While her last exhibition at GRACE was mainly about the Periodic table in chemistry, this time Rebecca Kamen's exhibition included additional themes such as neural connectivity, gravitational pull, black holes and other mysteries of the universe.  Why use art to talk about science?  In a statement for Continuum, Kamen starts with a quote by Einstein: "The most beautiful thing we can experience is the mysterious. It is the source of all true art and science."

Both art and science are creative endeavors that start with questions. One time Kamen told me that she knows there is some connection between the design of the human brain and the design of the solar system, that has not yet been explained. NeuroCantos, the installation shown in the photo on top, explores this relationship. Floating, hanging cone-like structures made of mylar represent the neuronal networks in the brain, while circular shapes below symbolize the similarity of pattern between the brain and outer space, the micro and macro scales. It investigates "how the brain creates a conduit between inner and outer space through its ability to perceive similar patterns of complexity," Kamen explained in an interview for SciArt in America, December 2015. The installation brings together neuroscience and astrophysics, but it's initial spark came from a dialogue with poet Fowler. (They met as fellows at the Salzburg Global Seminar last February and participated in a 5-day seminar exploring The Art of Neuroscience.)

Rebecca Kamen, Portals, 2014, Mylar and fossils
Nearby another installation, Portals, also features suspended cones hanging over orbital patterns on the floor.  The installation interprets the tracery patterns of the orbits of black holes, and it celebrates the 100th anniversary of Einstein's discovery of general relativity. It's inspired by gravitational wave physics. To me, it's just beautiful. I can't pretend to really understand the rest. The entire exhibit is collaborative in nature, with Susan Alexjander, composer, recreating sounds originating from outer space.  The combination of sound, slow movement and suspension is mesmerizing.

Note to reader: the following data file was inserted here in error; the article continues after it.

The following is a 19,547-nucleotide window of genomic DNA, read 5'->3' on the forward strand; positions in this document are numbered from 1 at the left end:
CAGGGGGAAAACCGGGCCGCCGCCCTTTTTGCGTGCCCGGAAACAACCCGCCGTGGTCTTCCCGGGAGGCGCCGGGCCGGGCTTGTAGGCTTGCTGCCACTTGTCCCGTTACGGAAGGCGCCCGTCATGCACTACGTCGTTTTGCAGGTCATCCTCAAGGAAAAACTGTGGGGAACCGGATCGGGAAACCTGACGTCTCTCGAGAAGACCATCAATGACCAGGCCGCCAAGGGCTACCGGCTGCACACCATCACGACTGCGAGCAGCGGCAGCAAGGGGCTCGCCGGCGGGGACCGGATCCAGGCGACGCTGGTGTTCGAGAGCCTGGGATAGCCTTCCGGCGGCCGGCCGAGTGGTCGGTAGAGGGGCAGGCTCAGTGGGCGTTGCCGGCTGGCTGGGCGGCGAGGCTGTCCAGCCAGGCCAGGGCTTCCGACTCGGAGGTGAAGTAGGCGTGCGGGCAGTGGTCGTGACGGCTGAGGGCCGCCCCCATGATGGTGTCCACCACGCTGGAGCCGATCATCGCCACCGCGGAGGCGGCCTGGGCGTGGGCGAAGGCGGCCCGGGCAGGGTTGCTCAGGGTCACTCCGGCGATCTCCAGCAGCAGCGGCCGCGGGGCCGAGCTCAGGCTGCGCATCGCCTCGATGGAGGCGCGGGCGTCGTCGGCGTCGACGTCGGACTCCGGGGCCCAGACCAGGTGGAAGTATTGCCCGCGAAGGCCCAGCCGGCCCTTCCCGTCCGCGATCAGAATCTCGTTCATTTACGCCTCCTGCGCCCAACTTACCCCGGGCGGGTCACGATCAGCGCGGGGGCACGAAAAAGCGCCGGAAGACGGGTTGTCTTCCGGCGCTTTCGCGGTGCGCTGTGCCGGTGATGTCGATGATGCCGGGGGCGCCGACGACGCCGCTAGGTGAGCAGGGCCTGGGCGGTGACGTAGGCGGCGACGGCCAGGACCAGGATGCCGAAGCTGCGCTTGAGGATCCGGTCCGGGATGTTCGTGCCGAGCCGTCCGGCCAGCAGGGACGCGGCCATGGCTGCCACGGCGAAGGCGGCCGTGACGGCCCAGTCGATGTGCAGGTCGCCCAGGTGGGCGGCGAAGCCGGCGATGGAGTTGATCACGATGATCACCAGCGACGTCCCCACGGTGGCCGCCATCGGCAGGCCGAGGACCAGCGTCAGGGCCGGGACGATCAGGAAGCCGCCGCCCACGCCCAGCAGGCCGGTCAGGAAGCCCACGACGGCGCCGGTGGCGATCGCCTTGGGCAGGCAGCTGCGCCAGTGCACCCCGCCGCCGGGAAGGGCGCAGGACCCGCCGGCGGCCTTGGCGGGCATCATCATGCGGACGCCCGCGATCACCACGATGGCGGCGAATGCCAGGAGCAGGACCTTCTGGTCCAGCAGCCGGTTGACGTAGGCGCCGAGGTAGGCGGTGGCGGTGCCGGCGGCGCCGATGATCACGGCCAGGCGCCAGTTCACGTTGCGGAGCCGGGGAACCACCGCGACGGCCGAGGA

Terry Lowenthal made a video projection of "Moving Poems" excerpts from Steven Fowler's poems and a quote from Santiago Ramon y Cajal, artist and neuroscientist.

There are also earlier works by Kamen, mainly steel and wire sculptures.  With names like Synapse, Wave Ride: For Albert and Doppler Effect, they obviously mimic scientific effects as she interprets them.  Doppler Effect, 2005, appears to replicate sound waves drawing contrast in how they are experienced from near or far away.
Rebecca Kamen, Doppler Effect, 2005, steel and copper wire


Kamen is Professor Emeritus at Northern Virginia Community College.  She has been an artist-in-residence at the National Institutes of Health. She did research Harvard's Center for Astrophysics and at the Cajal Institute in Madrid. Her art has been featured throughout the country; while her thoughts and concepts  have been shared around the world.

For more information, check out www.rebeccakamen.com, www.oursounduniverse.com (Susan Alexjander) and www.stevenjfowler.com


The Elemental Garden